Health

Overcoming Heat Exhaustion from Exercise

We’ve all been told how an active lifestyle helps maintain physical and mental well-being, but it is important to avoid excessive exercise, especially in high temperatures. Whether you’re on your daily jog or playing your regular basketball pickup game with the guys, doing so in extremely hot temperatures may cause heat-related conditions such as heat exhaustion.

Working out in hot weather subjects the body to added stress. The humidity and air temperature will contribute to increased core body temperature. Your body responds by circulating more blood through your skin, leaving less blood available for circulation to your muscles, resulting in elevated heart rates. And because of the high humidity, perspiration will not evaporate as easily from your skin, pushing your body temperature to higher levels.

Unlike professional or well-trained athletes who have more developed thermoregulation systems in their bodies, people who work out regularly may not produce sweat as rapidly and may not be used to normal body core temperatures of nearly 40˚C. Even among professional athletes, there is at least a deterioration in performance when the body experiences high temperatures.

Exercise-related Heat Exhaustion

Heat exhaustion, particularly exercise-related, is caused by elevated body temperatures beyond normal levels from exercise.

The brain normally maintains our body temperature within the range of 37˚C, give or take. This regulated temperature is essential for many body functions. Our body regulates its temperature through sweating. When sweat evaporates, the body’s temperature goes down. Also, when body temperatures increase, blood is circulated to the skin and limbs, including the head, allowing for more heat to escape. If the excess heat is unable to escape the body, this results in an increase in body temperature, causing us to feel dizzy or weak. This, in turn, hampers the heart from pumping enough blood, leading some people to collapse.

Heat exhaustion is not as serious as heat stroke, though if left untreated, heat exhaustion may ultimately result in heatstroke. When this happens, basic bodily functions shut down, causing severe problems, and is even fatal in some cases.

Causes of Exercise-related Heat Exhaustion

You may suffer from exercise-related heat exhaustion when your body loses its ability to eliminate the excess heat generated from working out, resulting in above-normal body temperatures. Dehydration is also a likelihood, especially when you have not had enough fluids.

Strenuous physical activity such as exercise or sports during hot and humid temperatures may cause heat exhaustion. Exercising outdoors on a hot day can cause heat exhaustion.

Several other factors contribute to the body’s inability to eliminate the excess heat, including:

  • Poor physical fitness
  • Infection
  • Alcohol intake
  • Obesity
  • Medications, especially antihistamines, stimulants, pharmacological therapy for epilepsy
  • Medical conditions such as sickle cell disease and other conditions causing diminished sweating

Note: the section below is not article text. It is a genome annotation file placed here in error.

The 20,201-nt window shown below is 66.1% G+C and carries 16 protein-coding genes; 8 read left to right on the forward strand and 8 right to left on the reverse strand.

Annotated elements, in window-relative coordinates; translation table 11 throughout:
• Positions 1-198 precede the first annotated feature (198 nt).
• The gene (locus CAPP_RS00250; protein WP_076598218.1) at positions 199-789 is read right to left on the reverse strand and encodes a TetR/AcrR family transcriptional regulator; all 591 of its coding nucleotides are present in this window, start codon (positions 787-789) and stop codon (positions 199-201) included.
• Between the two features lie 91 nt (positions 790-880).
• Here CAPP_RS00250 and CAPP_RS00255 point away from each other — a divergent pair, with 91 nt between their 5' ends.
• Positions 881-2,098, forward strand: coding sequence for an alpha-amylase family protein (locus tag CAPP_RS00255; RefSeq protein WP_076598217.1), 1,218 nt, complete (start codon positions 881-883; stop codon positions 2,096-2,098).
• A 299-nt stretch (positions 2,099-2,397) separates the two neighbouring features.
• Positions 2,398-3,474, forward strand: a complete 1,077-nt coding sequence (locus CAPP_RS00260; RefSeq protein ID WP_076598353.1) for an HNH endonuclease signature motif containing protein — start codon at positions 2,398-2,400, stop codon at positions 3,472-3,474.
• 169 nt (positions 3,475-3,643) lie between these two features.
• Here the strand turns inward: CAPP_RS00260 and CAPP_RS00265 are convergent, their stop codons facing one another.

• Chronic illnesses such as cancer and rheumatoid arthritis

Adults 65 years and older and young children are likewise susceptible to heat exhaustion. The reason for this is their bodies have not yet developed or have deteriorated body functions for natural cooling.

First Aid for Exercise-related Heat Exhaustion

When you start feeling weak or dizzy or about to faint from exercising or playing sports on a hot day, you should:

  • Stop the exercise and immediately move to a cooler, shaded area.
  • Raise your legs. Make sure your legs are at a level higher than your head.
  • Shed off extra clothing or sports gear.
  • Cool off by soaking in or spraying yourself with cold water until you shiver. You may also use a wet towel to dampen your body. You may also sit directly in front of a fan to cool off. Do this until your temperature goes down. You may measure your temperature using a regular thermometer, though these may not always be accurate, especially the oral types. Emergency personnel might use rectal thermometers upon response for better accuracy.
  • If you are alert enough and not nauseated, you should drink water or a sports drink that’s electrolyte-rich. If you are in a hospital facility, you might be given fluids intravenously.
  • Constantly monitor your blood pressure, breath rate, heart rate, and lucidity.
  • During sleep, when your body rests and recovers from the day’s activity, make sure your bedroom has regulated temperatures. Make sure your air conditioning or space heaters are not turned up too high or way down low. Many professional athletes also use sleep technology such as bed fans under the bed or sheets to cool down their normally high body temperatures.

Normally, you should observe an improvement within 60-120 minutes. If you don’t, it is best to go to the hospital emergency room.

Exercise-related heat exhaustion is a medical disorder resulting from elevated body temperatures due to strenuous physical exertion. When this happens, your body temperature goes up beyond normal thresholds. Symptoms of exercise-related heat exhaustion include dizziness, excessive sweating, muscle cramps, and nausea, among others. First aid treatment for exercise-related heat exhaustion entailed cooling down your body temperature and added fluid intake.

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